Are you doing your part in this time of the Nation’s Trial?

Maidenhead gardeners were encouraged to grow food.

READ! IT IS URGENT!! IT CONCERNS YOU!!!

URGENT APPEALS AND WARNINGS BY LORD RHONDDA and MR. PROTHERO

LORD RHONDDA, The Food Controller, gives Notice that unless we Ration ourselves, we shall be rationed!

Mr PROTHERO, President of the Board of Agriculture, says without a vast increase in HOME PRODUCTION OF FOOD we can scarcely hope to hold out!

2,400,000 Acres of new land must be broken up before next April to produce Food for next year!

Are you doing your part in this time of the Nation’s Trial? Are you cultivating all the ground you can? Are you securing the Best Possible Crops? Webster’s Noted Seeds will enable you to do so. But they are scarce, and the demand will be heavy. Moral: Order Extra Early. Catalogues will be ready early in the New Year, and can be had Free, on application to

124, High Street, and Station Front,
MAIDENHEAD.
And at the COOKHAM and BOURNE END BRANCHES.

DO YOUR BIT, AND HELP TO WIN THE WAR

Advertisement in Maidenhead St Luke parish magazine, December 1917 (D/P181/28A/26)

Advertisements

No accommodation for convalescent cases

Maidenhead Cottage Hospital was annoyed that their military patients were now to come from Reading rather than Cliveden.

9th November 1917
Letter from Duchess of Connaught’s Hospital.

The Hon. Secretary had a letter from the Officer commanding the Duchess of Connaught’s Hospital Cliveden, stating that consequently the Maidenhead Cottage Hospital would in future receive its Military patients from the War Hospital Reading, being in the Southern Command. It was proposed by Mr. Walker seconded by Mr. F.C. Webster that the Board confirm the resolution dated April 14, 1916 when it was decided to send a letter to the War Office offering 10 beds for surgical cases, and not for convalescents, as there was no accommodation for the same, and this confirmation be communicated to the Officer Commanding the War Hospital Reading, a copy of the original letter for the War Office to be also enclosed.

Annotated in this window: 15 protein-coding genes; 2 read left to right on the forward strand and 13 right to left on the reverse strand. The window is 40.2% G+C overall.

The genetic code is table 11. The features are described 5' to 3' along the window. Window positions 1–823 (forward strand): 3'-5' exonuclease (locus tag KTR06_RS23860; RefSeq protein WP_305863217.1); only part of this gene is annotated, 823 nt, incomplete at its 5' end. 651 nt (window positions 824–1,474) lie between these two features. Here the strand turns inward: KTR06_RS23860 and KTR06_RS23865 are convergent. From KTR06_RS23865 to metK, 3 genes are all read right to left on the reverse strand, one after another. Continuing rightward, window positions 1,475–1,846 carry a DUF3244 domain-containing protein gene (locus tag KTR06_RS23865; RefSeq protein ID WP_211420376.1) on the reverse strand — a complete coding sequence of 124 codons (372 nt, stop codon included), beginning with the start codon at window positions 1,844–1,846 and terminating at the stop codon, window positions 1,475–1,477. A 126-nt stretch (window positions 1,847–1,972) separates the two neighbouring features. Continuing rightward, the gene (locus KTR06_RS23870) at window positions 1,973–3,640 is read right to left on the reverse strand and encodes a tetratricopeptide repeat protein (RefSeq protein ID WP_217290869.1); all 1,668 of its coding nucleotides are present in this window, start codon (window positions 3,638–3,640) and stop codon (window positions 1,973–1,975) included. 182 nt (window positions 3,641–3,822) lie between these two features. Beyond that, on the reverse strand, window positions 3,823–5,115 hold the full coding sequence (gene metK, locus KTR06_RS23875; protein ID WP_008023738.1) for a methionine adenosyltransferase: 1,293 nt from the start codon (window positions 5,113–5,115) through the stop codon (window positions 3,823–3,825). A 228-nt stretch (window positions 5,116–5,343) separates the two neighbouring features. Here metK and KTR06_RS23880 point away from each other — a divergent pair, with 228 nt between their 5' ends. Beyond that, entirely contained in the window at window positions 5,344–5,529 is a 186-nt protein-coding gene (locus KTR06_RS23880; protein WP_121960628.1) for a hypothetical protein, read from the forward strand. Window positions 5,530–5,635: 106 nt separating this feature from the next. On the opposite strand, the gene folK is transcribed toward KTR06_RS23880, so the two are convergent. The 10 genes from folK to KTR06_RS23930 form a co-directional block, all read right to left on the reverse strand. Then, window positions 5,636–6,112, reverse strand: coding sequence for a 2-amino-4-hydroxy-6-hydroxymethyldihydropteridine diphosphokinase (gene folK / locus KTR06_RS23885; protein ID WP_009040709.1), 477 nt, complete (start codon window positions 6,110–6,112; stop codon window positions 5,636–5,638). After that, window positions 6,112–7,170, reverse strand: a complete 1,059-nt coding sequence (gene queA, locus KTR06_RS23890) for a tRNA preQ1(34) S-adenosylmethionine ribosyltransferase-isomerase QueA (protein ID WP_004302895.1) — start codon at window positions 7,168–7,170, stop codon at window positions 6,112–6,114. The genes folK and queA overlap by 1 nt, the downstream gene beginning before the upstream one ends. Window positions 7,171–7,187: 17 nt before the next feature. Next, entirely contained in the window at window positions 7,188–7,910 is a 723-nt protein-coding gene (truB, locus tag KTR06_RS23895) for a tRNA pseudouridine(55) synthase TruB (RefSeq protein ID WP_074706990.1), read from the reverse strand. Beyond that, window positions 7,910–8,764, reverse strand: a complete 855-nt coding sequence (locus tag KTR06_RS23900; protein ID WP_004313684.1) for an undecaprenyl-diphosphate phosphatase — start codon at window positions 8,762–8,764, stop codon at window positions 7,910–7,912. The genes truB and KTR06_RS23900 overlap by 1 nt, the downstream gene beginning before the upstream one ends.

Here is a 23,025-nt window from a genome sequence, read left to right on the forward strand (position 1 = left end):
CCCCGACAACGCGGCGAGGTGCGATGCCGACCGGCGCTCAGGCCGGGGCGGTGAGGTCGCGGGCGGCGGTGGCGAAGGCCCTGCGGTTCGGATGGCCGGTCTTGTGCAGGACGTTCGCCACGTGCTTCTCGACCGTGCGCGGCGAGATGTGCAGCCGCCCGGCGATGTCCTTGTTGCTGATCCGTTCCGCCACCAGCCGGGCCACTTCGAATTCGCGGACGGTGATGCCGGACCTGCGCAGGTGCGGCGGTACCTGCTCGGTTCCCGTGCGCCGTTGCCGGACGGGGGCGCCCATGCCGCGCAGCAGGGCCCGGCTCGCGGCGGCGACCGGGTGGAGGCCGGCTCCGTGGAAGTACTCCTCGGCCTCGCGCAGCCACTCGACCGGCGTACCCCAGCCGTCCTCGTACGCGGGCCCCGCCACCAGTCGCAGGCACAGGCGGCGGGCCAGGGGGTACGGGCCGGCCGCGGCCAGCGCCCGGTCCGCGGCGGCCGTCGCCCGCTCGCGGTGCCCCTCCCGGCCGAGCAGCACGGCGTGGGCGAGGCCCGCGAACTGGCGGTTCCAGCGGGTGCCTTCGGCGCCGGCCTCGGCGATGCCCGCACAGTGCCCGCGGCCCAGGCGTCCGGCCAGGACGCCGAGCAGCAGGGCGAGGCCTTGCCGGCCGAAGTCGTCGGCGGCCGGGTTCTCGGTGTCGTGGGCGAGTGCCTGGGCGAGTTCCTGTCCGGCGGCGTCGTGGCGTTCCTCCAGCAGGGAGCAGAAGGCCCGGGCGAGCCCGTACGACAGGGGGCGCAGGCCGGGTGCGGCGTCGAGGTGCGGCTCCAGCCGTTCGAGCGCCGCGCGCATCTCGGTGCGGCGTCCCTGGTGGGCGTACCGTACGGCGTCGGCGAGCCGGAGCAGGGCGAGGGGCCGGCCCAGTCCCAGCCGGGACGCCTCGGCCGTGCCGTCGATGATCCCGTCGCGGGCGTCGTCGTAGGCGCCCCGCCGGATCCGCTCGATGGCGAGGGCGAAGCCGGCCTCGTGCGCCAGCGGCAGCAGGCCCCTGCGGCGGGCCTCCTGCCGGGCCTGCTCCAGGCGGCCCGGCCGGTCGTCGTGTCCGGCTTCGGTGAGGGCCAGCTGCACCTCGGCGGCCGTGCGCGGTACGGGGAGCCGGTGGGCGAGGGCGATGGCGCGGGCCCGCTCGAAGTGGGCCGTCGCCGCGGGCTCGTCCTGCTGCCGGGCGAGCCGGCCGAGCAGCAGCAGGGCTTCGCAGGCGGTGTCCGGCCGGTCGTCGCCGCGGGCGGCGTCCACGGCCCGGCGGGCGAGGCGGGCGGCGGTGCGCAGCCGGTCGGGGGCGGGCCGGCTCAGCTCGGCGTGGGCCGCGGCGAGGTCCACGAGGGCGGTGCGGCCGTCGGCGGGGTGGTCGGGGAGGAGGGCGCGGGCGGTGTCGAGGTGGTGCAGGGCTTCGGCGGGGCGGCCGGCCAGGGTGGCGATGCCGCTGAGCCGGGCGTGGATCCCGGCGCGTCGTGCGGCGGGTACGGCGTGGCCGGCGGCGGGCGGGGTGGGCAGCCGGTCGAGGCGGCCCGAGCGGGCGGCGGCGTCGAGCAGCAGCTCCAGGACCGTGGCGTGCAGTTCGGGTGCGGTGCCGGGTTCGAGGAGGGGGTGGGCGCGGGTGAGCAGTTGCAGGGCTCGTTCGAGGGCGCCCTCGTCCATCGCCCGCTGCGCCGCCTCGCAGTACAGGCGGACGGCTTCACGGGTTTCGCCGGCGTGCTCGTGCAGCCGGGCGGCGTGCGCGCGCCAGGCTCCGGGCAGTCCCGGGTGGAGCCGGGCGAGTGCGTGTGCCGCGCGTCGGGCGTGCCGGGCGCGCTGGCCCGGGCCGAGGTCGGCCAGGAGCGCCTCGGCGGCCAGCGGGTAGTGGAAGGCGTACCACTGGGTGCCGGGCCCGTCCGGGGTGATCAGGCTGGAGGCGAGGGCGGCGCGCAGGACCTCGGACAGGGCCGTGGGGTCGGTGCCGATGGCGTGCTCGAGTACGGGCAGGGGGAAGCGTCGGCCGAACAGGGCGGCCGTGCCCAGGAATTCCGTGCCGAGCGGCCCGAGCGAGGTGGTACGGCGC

This resolution was carried.

The Hon. Secretary was requested to write to the War Office on the above subject pointing out the present position and suggesting that this Hospital might be reattached to Cliveden as there was a difficulty in receiving cot cases from Reading.

Maidenhead Cottage Hospital governors’ minutes (D/H1/1/2, p. 348)

Commence the 1918 food campaign

Maidenhead gardeners and allotment holders were urged again to make the most of their vegetable gardens.

Great Success of Webster’s Noted Seeds at Cox Green Show.

Many Valuable Prizes won by our Customers.

COMMENCE THE 1918 FOOD CAMPAIGN
By Sowing at once the Fine Stocks of

WEBSTER’S PEDIGREE ONION.
WEBSTER’S SUPERB CABBAGE.
WEBSTER’S CHOICE TURNIPS.

Perfect your present Crops by Dressing with Good CHEMICAL FERTILISERS.

WE STOCK ALL THE STANDARD KINDS.

J. P. WEBSTER, FRHS, SEEDSMAN AND HORTICULTURAL SUNDRIESMAN,
124 High Street, & Station Front, Maidenhead
ALSO AT COOKHAM AND BOURNE END.

The Richer Your Land the Heavier Your Crop by the Use of Fertilisers.

Advertisement in Maidenhead St Luke parish magazine, September 1917 (D/P181/28A/26)

Plant food means human food

Local gardeners were encouraged to use chemicals to increase food yields.

PLANT FOOD means HUMAN FOOD!

Plants must have Food if they are to produce all they are capable of.
Much of the Land which has been newly broken up this season is sadly deficient in Plant Food. Farm Yard or Stable Manure has been very difficult – often quite impossible – to obtain. Unless means are adopted for Feeding the Crops, they will be small and disappointing.

The so-called Artifical Manures are really

CONCENTRATED PLANT FOOD

AND

You can Double Your Crops by their proper use.

We stock all the Standard kinds.

Sulphate of Ammonia and Superphosphate FOR POTATOES.

J. P. WEBSTER, FRHS, SEEDSMAN AND HORTICULTURAL SUNDRIESMAN,
124 High Street, & Station Front, Maidenhead
ALSO AT COOKHAM AND BOURNE END.

The Richer Your Land the Heavier Your Crop by the Use of Fertilisers.
Compete for our Handsome Challenge Bowl and Valuable Cash Prizes at Cox Green War Time Food Show, Aug. 16.

Advertisement in Maidenhead St Luke parish magazine, August 1917 (D/P181/28A/26)

Are You GROWING all the FOOD you can for YOURSELF and THE NATION?

Entrepreneurial Maidenhead nurseryman J P Webster encouraged people to buy his products to tackle food shortages.

“The U-Boat Problem is not solved, and the real problem threatens the food of the people to an extent that no one could have anticipated.”

First Lord of the Admiralty, 8th March, 1917.

Do You

REALISE THE EXTREME GRAVITY OF THAT STATEMENT?

Are You

GROWING all the FOOD you can for YOURSELF and THE NATION?

The Nation

APPEALS to YOU to cultivate every yard of Land you can in this time of her trial!

OUR SEEDS ARE UNSURPASSED

And will ensure you Good Crops.

And Crops are largely increased by the use of Chemical Fertilisers. We stock all the standard kinds.

J. P. WEBSTER, FRHS, SEEDSMAN AND HORTICULTURAL SUNDRIESMAN,
124 High Street, & Station Front, Maidenhead
ALSO AT COOKHAM AND BOURNE END.

Valuable prizes offered at all Local Shows.

“Unless the nation as a whole shoulders part of the burden of victory it will not profit by the triumph, for it is not what a nation gains, but what a nation gives, that makes it great”

– Prime Minister.